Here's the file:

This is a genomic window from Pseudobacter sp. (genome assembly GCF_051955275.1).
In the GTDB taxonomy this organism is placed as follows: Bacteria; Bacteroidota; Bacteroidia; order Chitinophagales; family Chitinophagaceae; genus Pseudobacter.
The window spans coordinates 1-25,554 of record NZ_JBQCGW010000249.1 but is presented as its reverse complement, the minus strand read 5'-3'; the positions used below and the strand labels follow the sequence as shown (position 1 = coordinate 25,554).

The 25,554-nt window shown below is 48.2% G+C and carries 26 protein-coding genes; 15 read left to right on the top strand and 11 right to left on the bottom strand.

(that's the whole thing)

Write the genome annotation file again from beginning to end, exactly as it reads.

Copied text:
This is a genomic window from Pseudobacter sp. (genome assembly GCF_051955275.1).
In the GTDB taxonomy this organism is placed as follows: Bacteria; Bacteroidota; Bacteroidia; order Chitinophagales; family Chitinophagaceae; genus Pseudobacter.
The window spans coordinates 1-25,554 of record NZ_JBQCGW010000249.1 but is presented as its reverse complement, the minus strand read 5'-3'; the positions used below and the strand labels follow the sequence as shown (position 1 = coordinate 25,554).

The 25,554-nt window shown below is 48.2% G+C and carries 26 protein-coding genes; 15 read left to right on the top strand and 11 right to left on the bottom strand.